What Do You Know About the Parking Industry?
I recently attended the joint conference of the Middle Atlantic Parking Association (MAPA) and the Parking Association of the Virginias (PAV). The keynote speech focused on the parking industry and where it may be headed.
The conference proved to be exceptionally gratifying as my son, Matthew, accompanied me and I was given the opportunity of show-boating my profession to him (although, admittedly, the comparison of my job to his mom's job at NASA is very different). However, grasping my creativity, I explained to him that while Mommy sends things up into space, Daddy sends cars up into parking garages -- pretty cool, huh! Besides, I told him, some customers drive their cars into our garages as if they were astronauts!
Ultimately, the entire experience got me thinking about what do people outside/inside really know about the parking industry? So I decided to do a little research -- you know, the good old question-and-answer kind. Short on time and money, I decided to limit my "unscientific" research with just three individuals: my two sons and myself.
First, a little bit about the interviewees (a.k.a. the victims). My older son, Robby (age 10), is just like his mom -- academics come very easy to him. Although very good at soccer, he works hard at improving his skills. On the flip side, my younger son, Matthew (age 8), is just like his dad -- not necessarily a good thing. He is outgoing, friendly and active, and has great natural athletic abilities. Also, just like his dad, academics do not come easily for him. He must really apply himself to achieve a passing grade. As for me, I have been in the parking industry for more than 18 years, with experience in both the private and now the public sectors. Along the way, I have also obtained a master's degree and my Certified Administrator of Public Parking (CAPP) certification.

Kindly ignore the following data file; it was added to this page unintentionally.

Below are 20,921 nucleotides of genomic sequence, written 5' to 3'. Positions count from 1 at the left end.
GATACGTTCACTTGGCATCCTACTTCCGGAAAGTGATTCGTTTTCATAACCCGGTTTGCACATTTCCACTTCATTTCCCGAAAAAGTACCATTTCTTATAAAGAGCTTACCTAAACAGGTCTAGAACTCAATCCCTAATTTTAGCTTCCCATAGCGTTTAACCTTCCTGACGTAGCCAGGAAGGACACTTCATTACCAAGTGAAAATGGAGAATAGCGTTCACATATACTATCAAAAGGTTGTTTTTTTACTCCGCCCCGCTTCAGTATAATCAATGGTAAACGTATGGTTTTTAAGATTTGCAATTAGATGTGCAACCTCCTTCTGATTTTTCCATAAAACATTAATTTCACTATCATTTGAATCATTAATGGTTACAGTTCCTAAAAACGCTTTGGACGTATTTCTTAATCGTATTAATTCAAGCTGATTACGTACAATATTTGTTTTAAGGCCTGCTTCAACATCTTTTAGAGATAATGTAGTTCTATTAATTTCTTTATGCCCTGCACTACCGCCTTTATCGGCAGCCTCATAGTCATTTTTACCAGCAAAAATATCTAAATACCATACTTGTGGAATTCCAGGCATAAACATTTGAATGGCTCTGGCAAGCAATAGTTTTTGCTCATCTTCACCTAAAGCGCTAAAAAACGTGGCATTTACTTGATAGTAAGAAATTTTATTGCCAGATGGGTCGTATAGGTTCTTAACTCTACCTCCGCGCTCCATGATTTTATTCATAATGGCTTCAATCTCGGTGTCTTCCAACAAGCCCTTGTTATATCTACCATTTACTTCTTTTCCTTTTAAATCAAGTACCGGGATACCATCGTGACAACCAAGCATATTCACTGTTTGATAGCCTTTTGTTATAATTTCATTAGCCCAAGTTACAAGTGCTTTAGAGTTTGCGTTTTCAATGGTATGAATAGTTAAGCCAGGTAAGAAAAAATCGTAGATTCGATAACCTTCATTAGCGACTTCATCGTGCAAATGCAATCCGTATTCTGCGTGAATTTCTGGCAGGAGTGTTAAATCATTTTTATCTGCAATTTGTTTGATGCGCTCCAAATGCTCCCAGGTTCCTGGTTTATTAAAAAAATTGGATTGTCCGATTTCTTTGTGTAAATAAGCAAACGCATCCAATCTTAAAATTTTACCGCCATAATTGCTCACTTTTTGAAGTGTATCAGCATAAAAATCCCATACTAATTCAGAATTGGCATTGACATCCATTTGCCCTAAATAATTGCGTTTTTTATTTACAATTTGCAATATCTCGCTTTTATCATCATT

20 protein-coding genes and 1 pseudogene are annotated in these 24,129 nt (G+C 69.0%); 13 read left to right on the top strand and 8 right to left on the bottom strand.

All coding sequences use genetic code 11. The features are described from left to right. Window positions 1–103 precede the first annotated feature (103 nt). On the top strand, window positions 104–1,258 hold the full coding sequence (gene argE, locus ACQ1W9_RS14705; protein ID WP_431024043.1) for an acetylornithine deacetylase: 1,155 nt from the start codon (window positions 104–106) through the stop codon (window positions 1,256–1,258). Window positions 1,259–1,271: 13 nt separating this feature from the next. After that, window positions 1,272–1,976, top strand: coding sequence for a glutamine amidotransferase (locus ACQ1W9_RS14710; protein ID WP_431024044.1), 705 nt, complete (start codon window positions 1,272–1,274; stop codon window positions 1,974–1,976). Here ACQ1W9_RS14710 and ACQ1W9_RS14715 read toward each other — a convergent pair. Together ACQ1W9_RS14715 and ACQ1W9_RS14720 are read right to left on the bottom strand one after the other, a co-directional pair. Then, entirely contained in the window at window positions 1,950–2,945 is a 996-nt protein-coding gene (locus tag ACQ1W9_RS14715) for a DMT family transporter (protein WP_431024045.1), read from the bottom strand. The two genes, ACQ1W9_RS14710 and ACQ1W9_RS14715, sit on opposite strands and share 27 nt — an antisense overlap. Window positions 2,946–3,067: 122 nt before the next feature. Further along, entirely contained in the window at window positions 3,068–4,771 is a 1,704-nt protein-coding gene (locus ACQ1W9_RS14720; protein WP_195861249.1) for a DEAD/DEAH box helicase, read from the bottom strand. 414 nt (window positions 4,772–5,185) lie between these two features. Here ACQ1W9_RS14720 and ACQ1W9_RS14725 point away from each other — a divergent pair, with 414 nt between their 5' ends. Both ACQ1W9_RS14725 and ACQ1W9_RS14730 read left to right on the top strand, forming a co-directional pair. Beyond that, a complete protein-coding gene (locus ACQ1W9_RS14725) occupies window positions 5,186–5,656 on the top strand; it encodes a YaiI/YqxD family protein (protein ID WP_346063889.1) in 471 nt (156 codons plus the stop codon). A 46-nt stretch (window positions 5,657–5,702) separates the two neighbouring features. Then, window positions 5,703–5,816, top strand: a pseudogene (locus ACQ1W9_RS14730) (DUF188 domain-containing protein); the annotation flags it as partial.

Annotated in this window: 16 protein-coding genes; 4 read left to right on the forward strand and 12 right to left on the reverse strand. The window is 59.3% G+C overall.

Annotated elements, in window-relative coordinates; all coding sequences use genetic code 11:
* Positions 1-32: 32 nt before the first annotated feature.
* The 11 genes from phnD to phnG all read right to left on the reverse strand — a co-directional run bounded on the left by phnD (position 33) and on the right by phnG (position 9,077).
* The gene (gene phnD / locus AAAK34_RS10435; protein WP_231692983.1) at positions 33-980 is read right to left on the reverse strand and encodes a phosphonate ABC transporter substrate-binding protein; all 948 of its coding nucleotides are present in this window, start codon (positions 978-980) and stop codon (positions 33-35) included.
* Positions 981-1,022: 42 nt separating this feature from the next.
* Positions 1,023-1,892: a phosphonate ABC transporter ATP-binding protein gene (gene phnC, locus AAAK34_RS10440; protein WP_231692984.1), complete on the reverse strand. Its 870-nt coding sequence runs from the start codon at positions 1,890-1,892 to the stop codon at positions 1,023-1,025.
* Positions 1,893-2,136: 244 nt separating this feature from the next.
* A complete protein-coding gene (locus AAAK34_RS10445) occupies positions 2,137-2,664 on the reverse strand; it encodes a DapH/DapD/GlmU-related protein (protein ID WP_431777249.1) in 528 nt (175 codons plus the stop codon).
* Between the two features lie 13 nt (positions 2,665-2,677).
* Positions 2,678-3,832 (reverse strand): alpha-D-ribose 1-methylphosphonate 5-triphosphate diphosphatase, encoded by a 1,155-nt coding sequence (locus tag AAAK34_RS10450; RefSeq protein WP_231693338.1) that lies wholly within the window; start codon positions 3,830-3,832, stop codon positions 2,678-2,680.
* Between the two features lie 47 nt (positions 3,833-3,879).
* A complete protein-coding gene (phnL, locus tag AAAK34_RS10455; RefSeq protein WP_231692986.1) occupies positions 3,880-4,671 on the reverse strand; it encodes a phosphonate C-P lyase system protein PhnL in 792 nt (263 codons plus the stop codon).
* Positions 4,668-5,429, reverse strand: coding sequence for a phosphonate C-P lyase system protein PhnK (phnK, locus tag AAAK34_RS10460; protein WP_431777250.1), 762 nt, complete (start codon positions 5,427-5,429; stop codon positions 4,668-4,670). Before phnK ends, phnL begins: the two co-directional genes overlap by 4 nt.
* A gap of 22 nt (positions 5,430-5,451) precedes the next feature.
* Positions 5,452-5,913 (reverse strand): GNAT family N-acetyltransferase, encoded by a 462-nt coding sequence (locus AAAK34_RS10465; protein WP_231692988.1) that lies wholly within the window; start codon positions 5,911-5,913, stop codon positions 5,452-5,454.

Basically, this unscientific research consisted of my putting a few questions to my boys about the subject at hand: parking. The result was more like Bill Cosby's (or Art Linkletter's, depending on your generation - editor) TV show "Kids Say the Darnedest Things." Here are some of the raw questions and answers from our session:
What do you think Daddy does to make money for the family?
Robby: You make more parking areas. Help build parking garages. Work at the University of Maryland, Baltimore.
Matthew: You are the Director of Parking.
Do you know what the parking industry is?
Robby: I have no clue.
Matthew: They collect money.
What do you know about parking cars?
Robby: You have to go into a parking spot and put the car in park.
Matthew: Never park too far in or you will go over that bump and hit the wall.
Do you think people should have to pay to park their cars?
Robby: Not really, because if you have to park your car somewhere, why would you have to pay to do that?
Matthew: Yes, they should, or Daddy won't get any money.
When you get bigger, do you want to do what Daddy does to make money?
Robby: No, I like other things, kinda like what Mom does a little. She works for NASA and helps build things that go up into space.
Matthew: Yes, I want to be the Director of Parking.
At the joint MAPA/PAV conference, I was asked to fill in for the scheduled keynote speaker (who happened to be under the weather). This caused me to think back over the last 18 years and ponder how I personally became involved with the regional parking associations. Here's how the speech went: